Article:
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Laura Lin

Worldcrunch

SINGPAO.COM (China)

ZHEJIANG – Earlier this week, a nursing student used her blog to post some photos she'd taken in a neo-natal ward in Zhejiang Province. The young woman had made paper cut-outs of blue eyebrows and pig ears and noses, and attached them to two sleeping babies. She then picked up each child one at a time, holding the infant in her hand with the neck unsupported, while taking a photo with the other hand. The infants, experts noted, could have been seriously injured.

Alongside the photos, the student nurse blogged comments such as "What's the matter with you why don't you wake up...?" and "How come you are pretending to be dead at your age", the Singpao.com reported.

News of the blog post has spread quickly through China, prompting a wave of outrage. As for attempted damage control, the medical school in question and the associated hospital immediately apologized. Nonetheless they also tried to minimize the seriousness of the incident, focusing on the fact that cameras should be kept out of a neo-natal ward. The mistreatment of the babies was brushed over.

The showdown can be seen in the context of a chronic shortage of access to medical care in China, which has lead to serious tension between the public and the medical profession. Whatever this would-be nurse was thinking, it is clear that no one is laughing.

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FOCUS: Russia-Ukraine War

Ukraine Is Turning Into A "New Israel" — Where Everyone Is A Soldier

From businessmen to farmers, Ukrainian society has been militarizing for the past six months to defend its sovereignty. In the future it may find itself like Israel, permanently armed to protect its sovereignty.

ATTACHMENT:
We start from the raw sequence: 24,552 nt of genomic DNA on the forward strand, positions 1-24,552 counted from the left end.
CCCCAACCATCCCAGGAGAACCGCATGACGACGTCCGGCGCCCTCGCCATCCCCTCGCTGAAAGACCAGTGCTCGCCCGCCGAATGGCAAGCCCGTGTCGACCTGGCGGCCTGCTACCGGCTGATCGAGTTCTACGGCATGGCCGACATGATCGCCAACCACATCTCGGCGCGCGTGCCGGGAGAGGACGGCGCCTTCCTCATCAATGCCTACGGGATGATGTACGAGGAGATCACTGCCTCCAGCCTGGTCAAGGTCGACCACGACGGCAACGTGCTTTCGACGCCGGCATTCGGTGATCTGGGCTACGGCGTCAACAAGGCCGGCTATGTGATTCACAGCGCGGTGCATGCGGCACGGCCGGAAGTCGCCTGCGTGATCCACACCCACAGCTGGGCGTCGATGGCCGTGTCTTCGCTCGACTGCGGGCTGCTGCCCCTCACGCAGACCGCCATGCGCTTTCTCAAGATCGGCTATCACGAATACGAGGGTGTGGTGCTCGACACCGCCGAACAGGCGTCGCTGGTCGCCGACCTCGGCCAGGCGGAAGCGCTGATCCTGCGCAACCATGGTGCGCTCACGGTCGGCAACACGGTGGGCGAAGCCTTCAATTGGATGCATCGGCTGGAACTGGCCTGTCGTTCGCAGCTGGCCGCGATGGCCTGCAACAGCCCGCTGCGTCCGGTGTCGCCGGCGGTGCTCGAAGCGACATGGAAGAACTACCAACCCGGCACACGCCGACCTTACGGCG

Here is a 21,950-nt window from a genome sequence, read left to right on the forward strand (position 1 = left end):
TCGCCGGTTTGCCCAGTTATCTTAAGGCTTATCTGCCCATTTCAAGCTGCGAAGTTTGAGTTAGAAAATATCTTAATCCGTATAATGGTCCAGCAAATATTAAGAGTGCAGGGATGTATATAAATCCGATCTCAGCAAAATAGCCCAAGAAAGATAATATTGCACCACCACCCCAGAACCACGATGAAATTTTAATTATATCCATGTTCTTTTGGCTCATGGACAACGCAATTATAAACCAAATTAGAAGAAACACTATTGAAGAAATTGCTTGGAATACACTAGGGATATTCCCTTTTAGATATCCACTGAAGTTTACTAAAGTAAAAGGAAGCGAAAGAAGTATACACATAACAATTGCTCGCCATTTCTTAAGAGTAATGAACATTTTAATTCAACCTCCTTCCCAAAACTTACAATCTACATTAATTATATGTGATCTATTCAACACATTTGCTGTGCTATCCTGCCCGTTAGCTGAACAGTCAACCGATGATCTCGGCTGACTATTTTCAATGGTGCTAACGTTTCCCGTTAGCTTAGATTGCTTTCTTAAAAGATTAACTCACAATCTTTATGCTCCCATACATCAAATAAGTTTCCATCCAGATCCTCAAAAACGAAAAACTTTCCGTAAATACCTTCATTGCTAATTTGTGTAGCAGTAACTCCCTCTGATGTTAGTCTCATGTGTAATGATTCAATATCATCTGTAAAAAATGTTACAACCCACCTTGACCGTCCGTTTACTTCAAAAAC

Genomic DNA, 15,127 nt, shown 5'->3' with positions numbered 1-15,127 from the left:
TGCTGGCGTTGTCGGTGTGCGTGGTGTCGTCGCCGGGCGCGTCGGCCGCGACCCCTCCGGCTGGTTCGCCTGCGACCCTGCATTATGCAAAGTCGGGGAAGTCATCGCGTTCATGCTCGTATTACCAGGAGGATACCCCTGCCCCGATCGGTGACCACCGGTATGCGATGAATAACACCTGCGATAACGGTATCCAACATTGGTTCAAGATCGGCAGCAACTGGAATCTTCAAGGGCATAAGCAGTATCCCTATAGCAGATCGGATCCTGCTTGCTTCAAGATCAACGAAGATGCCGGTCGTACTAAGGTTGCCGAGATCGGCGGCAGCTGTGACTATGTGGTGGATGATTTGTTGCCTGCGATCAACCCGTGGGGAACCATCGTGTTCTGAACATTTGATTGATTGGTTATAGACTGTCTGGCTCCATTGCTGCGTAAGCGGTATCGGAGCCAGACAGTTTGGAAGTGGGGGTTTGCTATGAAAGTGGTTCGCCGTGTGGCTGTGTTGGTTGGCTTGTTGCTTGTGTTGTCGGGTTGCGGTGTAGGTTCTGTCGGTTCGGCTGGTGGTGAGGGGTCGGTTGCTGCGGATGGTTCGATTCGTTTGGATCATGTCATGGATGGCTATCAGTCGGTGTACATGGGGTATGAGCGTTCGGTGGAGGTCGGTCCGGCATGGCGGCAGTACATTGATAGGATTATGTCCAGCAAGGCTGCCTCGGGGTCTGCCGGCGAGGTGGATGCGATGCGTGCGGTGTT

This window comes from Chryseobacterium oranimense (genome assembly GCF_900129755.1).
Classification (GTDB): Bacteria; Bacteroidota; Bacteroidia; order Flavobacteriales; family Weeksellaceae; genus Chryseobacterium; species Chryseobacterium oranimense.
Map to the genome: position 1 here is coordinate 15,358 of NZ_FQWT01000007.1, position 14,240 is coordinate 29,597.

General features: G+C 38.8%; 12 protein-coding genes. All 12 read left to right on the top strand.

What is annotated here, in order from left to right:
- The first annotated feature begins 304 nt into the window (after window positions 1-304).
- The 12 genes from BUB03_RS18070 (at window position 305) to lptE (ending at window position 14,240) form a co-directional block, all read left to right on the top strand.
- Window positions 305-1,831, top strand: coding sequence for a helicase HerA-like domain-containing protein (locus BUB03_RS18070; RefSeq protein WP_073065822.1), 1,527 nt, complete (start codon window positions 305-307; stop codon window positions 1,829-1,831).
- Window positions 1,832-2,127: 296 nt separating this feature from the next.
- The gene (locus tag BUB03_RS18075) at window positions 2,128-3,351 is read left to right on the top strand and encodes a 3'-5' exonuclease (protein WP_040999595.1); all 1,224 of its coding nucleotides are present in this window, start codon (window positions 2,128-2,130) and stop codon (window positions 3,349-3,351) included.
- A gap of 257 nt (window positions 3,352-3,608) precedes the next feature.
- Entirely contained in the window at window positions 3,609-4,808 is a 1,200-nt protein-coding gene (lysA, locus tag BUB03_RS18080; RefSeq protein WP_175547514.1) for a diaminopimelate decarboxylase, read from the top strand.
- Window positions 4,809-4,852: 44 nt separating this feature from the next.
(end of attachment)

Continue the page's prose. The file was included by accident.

Ukrainian civilians learn how to shoot and other military skills at a shooting range in Lviv on July 30, 2022.

Guillaume Ptak

KYIV — The war in Ukraine has reached a turning point. Vladimir Putin's army has suffered its worst setback since the beginning of the invasion. The Russian army has experienced a counter-offensive that many experts consider masterful, so it must retreat and cede vast territories to its opponent.

The lightning victory that the head of the Kremlin had dreamed of never took place. The losses are considerable — Ukrainian troops on the battlefield now outnumber the Russians.

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On April 5, Ukrainian President Volodymyr Zelensky predicted that at the end of the conflict, Ukraine would become a "big Israel". In an interview with Ukrainian media, he said then, "In all the institutions, supermarkets, cinemas, there will be people with weapons."

The problem of national security will be the country's most important one in the next decade. An "absolutely liberal, and European" society would therefore no longer be on the agenda, according to the Ukrainian president.

Having long since swapped his suit and tie for a jacket or a khaki T-shirt during his public appearances, Zelensky has undeniably become one of the symbols of this growing militarization of Ukrainian society. However, the president claimed that Ukraine would not become an "authoritarian" regime: "An authoritarian state would lose to Russia. Ukrainians know what they are fighting for."

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Central to the tragic absurdity of this war is the question of language. Vladimir Putin has repeated that protecting ethnic Russians and the Russian-speaking populations of Ukraine was a driving motivation for his invasion.

Yet one month on, a quick look at the map shows that many of the worst-hit cities are those where Russian is the predominant language: Kharkiv, Odesa, Kherson.

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